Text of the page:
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- Barney Zwartz's analysis: brave decision
- A sign from above? Lightning strikes Vatican
- Read the Pope's full statement in English and Latin
- How the new Pope will be chosen
- Latin helps reporter get the scoop
- Jane Cadzow on George Pell: our man in Rome
- Twitter reacts to Pope's resignation
- Time to modernise? Vote here
The world is waiting for a new pope, but Australia may be waiting a while longer for a local to take the top job at the Vatican.
Could the new Pope come from outside Europe?
Religion writer Barney Zwartz looks at a few of the top contenders outside of Europe to be considered for the head of the Catholic church.
Global commentators and even betting markets put the chances of Archbishop of Sydney George Pell as slim at best, with African and European candidates preferred.
Father Robert Sirico, a noted American Catholic commentator and a master of divinity, said Cardinal Marc Ouellet, from Canada, and Cardinal Angelo Scola, archbishop of Milan, were possible, "or even Cardinal George Pell from Australia".
Father Sirico also urged caution over the suggestion of there being frontrunners at this early stage.
"Anyone who tells you there is a 'frontrunner' simply does not know what he is talking about. The ripening period for papabili [a potential candidate] to emerge has just begun," he wrote in the National Review Online.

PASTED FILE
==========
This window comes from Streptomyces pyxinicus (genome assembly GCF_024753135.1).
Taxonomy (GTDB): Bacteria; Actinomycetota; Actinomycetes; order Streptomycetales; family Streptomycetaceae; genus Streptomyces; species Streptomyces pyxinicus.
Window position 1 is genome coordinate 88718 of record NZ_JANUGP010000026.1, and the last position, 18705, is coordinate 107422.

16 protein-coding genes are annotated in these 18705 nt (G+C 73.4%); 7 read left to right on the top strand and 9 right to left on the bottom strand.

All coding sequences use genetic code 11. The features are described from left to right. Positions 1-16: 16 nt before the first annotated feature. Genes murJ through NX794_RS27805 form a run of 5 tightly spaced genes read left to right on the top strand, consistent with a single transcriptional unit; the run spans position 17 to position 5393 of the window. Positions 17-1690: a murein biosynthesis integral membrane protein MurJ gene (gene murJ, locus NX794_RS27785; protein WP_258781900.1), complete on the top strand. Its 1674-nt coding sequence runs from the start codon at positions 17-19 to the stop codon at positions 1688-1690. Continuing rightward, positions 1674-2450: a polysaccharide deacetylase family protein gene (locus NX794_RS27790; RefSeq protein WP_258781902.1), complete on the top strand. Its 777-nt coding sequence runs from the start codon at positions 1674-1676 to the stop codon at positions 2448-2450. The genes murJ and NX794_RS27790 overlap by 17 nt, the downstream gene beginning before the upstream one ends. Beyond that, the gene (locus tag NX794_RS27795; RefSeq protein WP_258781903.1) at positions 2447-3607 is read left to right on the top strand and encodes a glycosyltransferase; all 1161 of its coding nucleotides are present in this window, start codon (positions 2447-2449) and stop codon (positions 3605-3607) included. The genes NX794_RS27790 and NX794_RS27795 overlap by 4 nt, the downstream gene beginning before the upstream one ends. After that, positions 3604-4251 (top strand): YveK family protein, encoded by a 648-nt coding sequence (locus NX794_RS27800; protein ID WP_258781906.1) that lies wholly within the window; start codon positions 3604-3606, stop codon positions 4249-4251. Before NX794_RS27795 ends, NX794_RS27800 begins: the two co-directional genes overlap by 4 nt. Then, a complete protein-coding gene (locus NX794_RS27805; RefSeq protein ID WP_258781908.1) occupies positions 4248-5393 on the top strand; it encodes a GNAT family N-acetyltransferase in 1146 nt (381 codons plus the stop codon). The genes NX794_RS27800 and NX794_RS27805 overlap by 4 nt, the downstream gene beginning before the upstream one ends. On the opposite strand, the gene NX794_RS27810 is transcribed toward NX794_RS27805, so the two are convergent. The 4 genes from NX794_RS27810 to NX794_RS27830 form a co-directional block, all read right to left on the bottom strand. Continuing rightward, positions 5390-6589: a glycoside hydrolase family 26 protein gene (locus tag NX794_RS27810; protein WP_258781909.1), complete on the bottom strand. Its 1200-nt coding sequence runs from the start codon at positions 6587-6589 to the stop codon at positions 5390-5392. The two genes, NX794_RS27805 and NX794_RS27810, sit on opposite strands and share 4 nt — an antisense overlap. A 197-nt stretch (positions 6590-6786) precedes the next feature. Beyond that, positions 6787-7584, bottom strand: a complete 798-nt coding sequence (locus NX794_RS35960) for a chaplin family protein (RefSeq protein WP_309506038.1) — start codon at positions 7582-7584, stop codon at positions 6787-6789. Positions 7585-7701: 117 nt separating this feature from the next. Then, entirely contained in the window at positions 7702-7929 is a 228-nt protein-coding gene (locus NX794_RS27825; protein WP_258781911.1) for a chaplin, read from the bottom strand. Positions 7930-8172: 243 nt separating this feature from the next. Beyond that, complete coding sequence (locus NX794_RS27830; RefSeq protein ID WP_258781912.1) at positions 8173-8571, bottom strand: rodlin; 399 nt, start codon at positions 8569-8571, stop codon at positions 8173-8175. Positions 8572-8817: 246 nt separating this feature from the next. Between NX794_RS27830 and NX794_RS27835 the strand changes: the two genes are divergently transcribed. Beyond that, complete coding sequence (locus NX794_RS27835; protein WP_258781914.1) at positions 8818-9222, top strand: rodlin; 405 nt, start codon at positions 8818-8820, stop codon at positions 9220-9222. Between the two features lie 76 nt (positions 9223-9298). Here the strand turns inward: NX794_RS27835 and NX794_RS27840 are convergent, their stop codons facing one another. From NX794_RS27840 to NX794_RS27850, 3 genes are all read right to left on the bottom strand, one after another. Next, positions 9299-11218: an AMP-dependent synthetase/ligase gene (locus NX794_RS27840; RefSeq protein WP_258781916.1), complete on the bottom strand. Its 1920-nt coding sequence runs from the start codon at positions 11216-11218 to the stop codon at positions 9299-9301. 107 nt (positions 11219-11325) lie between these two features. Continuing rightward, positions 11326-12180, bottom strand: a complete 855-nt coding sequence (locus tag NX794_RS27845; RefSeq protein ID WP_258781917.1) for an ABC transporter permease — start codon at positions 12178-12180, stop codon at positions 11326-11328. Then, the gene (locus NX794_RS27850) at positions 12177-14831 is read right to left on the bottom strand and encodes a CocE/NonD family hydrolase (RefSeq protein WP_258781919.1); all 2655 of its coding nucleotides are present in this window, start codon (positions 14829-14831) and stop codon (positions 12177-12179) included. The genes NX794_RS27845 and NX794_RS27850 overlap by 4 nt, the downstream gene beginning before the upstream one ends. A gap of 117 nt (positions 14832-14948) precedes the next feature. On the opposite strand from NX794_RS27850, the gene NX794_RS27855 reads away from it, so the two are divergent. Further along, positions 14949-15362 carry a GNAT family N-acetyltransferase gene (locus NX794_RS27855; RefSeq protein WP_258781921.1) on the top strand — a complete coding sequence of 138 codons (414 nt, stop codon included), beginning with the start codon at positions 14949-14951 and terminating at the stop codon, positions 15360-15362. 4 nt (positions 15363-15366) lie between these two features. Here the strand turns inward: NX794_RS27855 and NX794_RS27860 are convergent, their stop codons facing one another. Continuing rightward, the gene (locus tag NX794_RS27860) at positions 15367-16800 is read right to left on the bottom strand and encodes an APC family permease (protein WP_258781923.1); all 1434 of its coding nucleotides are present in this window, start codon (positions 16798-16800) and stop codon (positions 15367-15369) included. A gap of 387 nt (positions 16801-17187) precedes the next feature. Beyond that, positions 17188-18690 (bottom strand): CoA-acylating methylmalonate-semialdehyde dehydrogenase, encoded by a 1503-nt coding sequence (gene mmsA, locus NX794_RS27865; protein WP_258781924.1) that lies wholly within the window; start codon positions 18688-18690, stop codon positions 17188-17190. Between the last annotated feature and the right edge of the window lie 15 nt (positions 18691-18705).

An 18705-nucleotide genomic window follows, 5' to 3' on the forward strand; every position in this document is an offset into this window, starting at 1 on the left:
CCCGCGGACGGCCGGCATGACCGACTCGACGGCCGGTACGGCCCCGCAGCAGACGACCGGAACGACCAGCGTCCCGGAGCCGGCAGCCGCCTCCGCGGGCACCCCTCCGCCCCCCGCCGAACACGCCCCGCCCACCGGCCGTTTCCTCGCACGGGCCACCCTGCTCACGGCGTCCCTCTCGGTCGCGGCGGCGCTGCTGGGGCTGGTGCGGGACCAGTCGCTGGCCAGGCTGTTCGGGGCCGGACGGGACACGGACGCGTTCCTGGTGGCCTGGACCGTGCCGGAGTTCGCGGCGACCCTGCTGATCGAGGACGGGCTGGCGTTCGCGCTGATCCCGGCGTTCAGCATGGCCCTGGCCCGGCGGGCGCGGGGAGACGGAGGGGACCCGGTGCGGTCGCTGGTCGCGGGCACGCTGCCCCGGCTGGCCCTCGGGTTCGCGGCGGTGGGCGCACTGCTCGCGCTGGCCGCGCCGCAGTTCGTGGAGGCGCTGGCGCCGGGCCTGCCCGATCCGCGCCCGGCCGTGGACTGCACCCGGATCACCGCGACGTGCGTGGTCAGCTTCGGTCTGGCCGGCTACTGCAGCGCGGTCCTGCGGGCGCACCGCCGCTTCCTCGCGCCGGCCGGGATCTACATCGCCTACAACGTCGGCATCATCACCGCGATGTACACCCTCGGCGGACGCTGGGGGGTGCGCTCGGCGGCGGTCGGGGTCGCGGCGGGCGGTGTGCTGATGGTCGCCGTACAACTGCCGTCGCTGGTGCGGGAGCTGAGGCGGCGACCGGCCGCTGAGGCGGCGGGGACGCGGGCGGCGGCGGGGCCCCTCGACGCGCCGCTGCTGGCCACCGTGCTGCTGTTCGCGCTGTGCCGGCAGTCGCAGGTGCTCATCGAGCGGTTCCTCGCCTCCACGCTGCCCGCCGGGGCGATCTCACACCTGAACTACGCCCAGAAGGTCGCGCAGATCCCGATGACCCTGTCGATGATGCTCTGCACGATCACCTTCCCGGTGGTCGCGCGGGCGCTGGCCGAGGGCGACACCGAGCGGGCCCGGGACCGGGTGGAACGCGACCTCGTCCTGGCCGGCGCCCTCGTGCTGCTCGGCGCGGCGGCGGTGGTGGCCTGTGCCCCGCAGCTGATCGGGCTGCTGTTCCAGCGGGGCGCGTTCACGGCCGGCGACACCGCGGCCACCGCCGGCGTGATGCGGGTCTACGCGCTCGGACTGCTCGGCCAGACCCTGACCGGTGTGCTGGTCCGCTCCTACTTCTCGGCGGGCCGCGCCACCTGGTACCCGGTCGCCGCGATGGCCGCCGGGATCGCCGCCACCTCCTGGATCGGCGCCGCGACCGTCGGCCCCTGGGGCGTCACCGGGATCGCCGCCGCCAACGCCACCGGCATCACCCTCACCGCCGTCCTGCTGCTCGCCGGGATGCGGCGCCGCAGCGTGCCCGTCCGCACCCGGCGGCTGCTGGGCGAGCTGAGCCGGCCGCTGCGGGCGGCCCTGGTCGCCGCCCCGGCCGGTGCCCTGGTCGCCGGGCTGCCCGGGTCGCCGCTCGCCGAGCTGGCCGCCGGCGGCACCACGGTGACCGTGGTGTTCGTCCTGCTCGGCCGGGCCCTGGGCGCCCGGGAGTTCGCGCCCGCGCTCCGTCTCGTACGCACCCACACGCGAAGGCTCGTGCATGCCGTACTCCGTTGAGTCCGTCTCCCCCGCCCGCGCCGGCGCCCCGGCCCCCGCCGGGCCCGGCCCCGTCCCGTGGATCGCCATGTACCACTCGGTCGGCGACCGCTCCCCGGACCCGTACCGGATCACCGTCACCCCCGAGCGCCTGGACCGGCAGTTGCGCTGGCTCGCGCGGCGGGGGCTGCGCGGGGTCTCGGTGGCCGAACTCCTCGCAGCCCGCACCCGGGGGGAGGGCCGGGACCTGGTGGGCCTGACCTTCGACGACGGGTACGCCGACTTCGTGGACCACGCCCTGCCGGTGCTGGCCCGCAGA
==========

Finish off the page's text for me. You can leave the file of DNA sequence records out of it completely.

At 60, Cardinal Ouellet was the equal-youngest candidate for the papal vacancy in 2005 when Pope John Paul II died. The other 60-year-old was Cardinal Christoph Schönborn, the Archbishop of Vienna.
In 2010, asked about his papal chances upon being appointed as prefect of the church's Congregation of Bishops, Cardinal Ouellet said: "I don't think that I will become a pope someday, I don't think so ... [it] would be a nightmare".
He also spoke of the duties being "perhaps not very enviable" and described the responsibilities as "crushing".
"It is a very heavy responsibility. Nobody campaigns for that."
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In the same year, Cardinal Ouellet said terminating a pregnancy, even in cases of rape, was a "moral crime". He later clarified that he did not condemn women who resort to abortion.
There is also plenty of speculation that the next pope could be African. Cardinal Peter Turkson, from Ghana, and Cardinal Francis Arinze of Nigeria have been named as contenders.
Cardinal Turkson, 64, is adored by colleagues and has regular television appearances on state television.
"We love him," metropolitan archbishop of Accra Gabriel Charles Palmer-Buckle told the Guardian.
"For Ghanaians he was our first cardinal, and to be made cardinal in his 50s was a big feather in our cap. Since then he has shown himself to be a church leader and a young cardinal breaking new ground."
Cardinal Turkson has also experienced controversy: last year, at a meeting of international bishops, he screened an alarmist YouTube clip that predicted huge growth in Islam's European influence.
Cardinal Arinze, 80, praised as a great communicator, was in 2003 condemned for likening homosexuality to adultery and divorce.
British bookmakers rate Cardinal Turkson as a strong chance, with two putting his chances at 3-1. Cardinal Arinze's odds range from 4-1 to 9-2 and Cardinal Ouellet rated anywhere at 7-2.
Cardinal Pell, meanwhile, is well back in the bookmakers' fields. Betting agency William Hill does not have him listed, instead reporting that other candidates' odds are available on request, while another, Paddy Power, lists Cardinal Pell at 50-1 odds.
Encouragingly for Cardinal Pell, he is well ahead of author Richard Dawkins, at 666-1 and U2 singer Bono, at 1000-1.